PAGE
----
This so-called Atlanta Police GLBT Liaison Officer Dani Lee Harris is a traitor and just a hired mouth-piece the police are using to shut us faggots up. Had she really been there to help the gay community, she would have resigned in protest.

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Andrew October 28, 2009 at 3:42 pm

Hello!

Are you kidding me? I don’t think so. GLAAD should be all over this sh*t. And where is AL Sharpton? The bar and patrons should make a big scene out of

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Charles Rowin October 28, 2009 at 1:57 pm

i am in no mood to discuss homophobia. the reason cops do what they do is they believe it is their job to put everyone in america in jail. there are more prisons built each year than schools. the more money we spend on incarceration the less we can spend on education. the less money we spend on education the more qualified individuals to become police officers. the future looks dim.
the question i have is how can we talk trash about cops when there are people like mike rogers making movies about outing people who do not want to be outed? he should have been a cop.

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Charles Rowin October 28, 2009 at 1:51 pm

why are cops so stupid?
because nobody intelligent wants the job.

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NoProblemWithHappyGayFolks October 27, 2009 at 8:07 pm

APD (Atlanta Police Dept.) should be put in permanent quarantine at the ADP. (Atlanta Dog Pound) The last time I checked this was America. I hope the taxpayers in Atlanta have deep pockets, because something tells me that they’re gonna endure several taxhikes and service cuts to pay for their illegal activity.

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DJ October 27, 2009 at 1:09 pm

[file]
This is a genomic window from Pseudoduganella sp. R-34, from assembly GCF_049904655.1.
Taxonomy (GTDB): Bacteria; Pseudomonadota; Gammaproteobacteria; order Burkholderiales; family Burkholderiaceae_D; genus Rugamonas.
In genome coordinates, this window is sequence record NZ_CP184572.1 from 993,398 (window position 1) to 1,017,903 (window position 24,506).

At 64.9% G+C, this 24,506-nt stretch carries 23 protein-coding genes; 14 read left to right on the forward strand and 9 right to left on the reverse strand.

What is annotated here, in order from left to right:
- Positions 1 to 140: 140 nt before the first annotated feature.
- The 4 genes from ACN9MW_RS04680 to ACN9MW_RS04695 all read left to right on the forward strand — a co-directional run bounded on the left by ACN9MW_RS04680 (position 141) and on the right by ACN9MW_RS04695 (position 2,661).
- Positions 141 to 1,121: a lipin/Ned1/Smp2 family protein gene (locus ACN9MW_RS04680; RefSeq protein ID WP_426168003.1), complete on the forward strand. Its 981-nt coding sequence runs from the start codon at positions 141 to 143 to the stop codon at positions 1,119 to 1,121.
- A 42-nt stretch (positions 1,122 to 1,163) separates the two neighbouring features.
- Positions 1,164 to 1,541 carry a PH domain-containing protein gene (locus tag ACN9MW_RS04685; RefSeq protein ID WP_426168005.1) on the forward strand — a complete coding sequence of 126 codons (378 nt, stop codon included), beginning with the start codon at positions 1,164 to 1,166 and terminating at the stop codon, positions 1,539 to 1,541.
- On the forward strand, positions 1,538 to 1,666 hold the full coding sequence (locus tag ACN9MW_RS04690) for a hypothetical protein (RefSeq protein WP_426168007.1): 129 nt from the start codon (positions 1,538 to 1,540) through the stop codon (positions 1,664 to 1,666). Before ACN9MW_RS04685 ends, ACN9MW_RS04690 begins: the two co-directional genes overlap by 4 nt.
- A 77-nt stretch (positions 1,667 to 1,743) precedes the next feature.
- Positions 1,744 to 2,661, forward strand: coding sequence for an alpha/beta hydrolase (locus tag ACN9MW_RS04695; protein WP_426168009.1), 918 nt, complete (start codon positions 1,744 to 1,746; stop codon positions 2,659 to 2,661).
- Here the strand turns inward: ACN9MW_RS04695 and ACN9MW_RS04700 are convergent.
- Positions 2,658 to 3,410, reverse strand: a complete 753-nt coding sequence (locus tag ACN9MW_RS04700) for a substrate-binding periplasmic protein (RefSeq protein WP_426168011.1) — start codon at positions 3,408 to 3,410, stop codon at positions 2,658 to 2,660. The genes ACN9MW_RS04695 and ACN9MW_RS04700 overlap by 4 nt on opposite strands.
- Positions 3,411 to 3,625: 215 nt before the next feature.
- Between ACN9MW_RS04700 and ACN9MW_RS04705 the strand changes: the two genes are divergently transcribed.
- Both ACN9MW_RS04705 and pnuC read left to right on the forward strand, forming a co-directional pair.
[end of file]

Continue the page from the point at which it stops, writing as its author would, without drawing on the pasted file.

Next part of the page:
I think its time we as the Community start to stand up and make it perfectly clear and known to ALL POLITICIANS, Chief Pennington as well the Officers of the APD… We will change the world and if so… Fire them. We as a Taxpayer of this city deserves the right as Citizens to File a complaint and if it doesn’t satisfy us VOTE THEM OUT!!! I HOPE THE FUTURE MAYORIAL CANDIDATES are listening.. You want us to VOTE for you.. PROMISE and FOLLOW THROUGH with the POSITIVE changes needed. Fire Chief Pennington, (Atlanta has some of the highest crime rates in the country and he came from New Orleans) Hire a Chief that will WORK with us instead of against us.. Also be very vocal toward our POLITICIANS. They get the hint if you tell them that I will vote for the other candidate… Trust me it does work..

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Carrie Neal Walden October 27, 2009 at 12:18 pm

Got chills reading this, even weeks post-event. Wrong on every level. Glad to have been part of the Yelp group who had a small event to spread word and keep attention to this story – will continue to be a vocal supporter of this story being told and remedies made, etc.

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Claude October 26, 2009 at 3:28 pm

This will only stop when there is a FEDERAL law protecting the civil rights of patrons at businesses that cater to LGBT people. Whether as an addition to ENDA (which should be expanded to include housing and public accommodations anyway) or as a separate bill, this needs to be made a priority by our movement.

While there are certain forms of discrimination that all oppressed groups face (I would say minority groups except that women are the majority) such as job discrimination there are also often unique situations faced by specific groups that require special remedies. For instance, the denial of the right to vote to African Americans, especially in the South required the Voting Rights Act.

There is a long history of police harassment and intimidation at businesses (and even in public streets) where LGBT people congregate. State and local governments also discriminate in the granting and revoking of licenses and enactment and enforcement of regulations of LGBT businesses. There are whole states with no gay bars. We need a very specific federal law to fight this form of discrimination that would give it’s victims redress in the federal courts. Our political and legal groups need to put their heads together and come up with a law to address this problem.

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Richard October 26, 2009 at 8:00 am

On September 10, 2009, Atlanta Police illegally detained and searched dozens of patrons at a gay bar without a Warrant, Reasonable Suspicion, or Probable Cause.

Regardless of the outcome of any pending investigations against the bar owners or individuals, and despite any empathy for the police officers, in my opinion this event should be placed in the spotlight – in the courts, in the news, in conversation, etc. This event was not only unlawful, it was rooted in homophobia, and until the homophobia can be eliminated from the equation, events like this will happen again.